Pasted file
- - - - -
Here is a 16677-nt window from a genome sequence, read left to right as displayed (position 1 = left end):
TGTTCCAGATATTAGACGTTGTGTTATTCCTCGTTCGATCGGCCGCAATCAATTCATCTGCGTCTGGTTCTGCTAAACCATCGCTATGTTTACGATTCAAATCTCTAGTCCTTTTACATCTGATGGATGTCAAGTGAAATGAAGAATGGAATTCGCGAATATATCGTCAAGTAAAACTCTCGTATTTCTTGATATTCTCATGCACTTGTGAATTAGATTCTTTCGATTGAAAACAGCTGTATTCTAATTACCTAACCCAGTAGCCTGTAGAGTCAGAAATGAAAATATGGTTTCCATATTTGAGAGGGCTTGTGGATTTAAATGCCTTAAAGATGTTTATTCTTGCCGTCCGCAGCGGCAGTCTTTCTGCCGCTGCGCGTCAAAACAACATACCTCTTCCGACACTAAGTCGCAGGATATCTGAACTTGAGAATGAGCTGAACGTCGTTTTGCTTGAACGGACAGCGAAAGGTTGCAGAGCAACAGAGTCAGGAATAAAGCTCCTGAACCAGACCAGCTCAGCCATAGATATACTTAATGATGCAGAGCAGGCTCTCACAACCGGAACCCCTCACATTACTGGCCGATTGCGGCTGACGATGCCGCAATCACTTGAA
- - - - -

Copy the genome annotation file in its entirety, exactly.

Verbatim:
Here is a 16677-nt window from a genome sequence, read left to right as displayed (position 1 = left end):
TGTTCCAGATATTAGACGTTGTGTTATTCCTCGTTCGATCGGCCGCAATCAATTCATCTGCGTCTGGTTCTGCTAAACCATCGCTATGTTTACGATTCAAATCTCTAGTCCTTTTACATCTGATGGATGTCAAGTGAAATGAAGAATGGAATTCGCGAATATATCGTCAAGTAAAACTCTCGTATTTCTTGATATTCTCATGCACTTGTGAATTAGATTCTTTCGATTGAAAACAGCTGTATTCTAATTACCTAACCCAGTAGCCTGTAGAGTCAGAAATGAAAATATGGTTTCCATATTTGAGAGGGCTTGTGGATTTAAATGCCTTAAAGATGTTTATTCTTGCCGTCCGCAGCGGCAGTCTTTCTGCCGCTGCGCGTCAAAACAACATACCTCTTCCGACACTAAGTCGCAGGATATCTGAACTTGAGAATGAGCTGAACGTCGTTTTGCTTGAACGGACAGCGAAAGGTTGCAGAGCAACAGAGTCAGGAATAAAGCTCCTGAACCAGACCAGCTCAGCCATAGATATACTTAATGATGCAGAGCAGGCTCTCACAACCGGAACCCCTCACATTACTGGCCGATTGCGGCTGACGATGCCGCAATCACTTGAA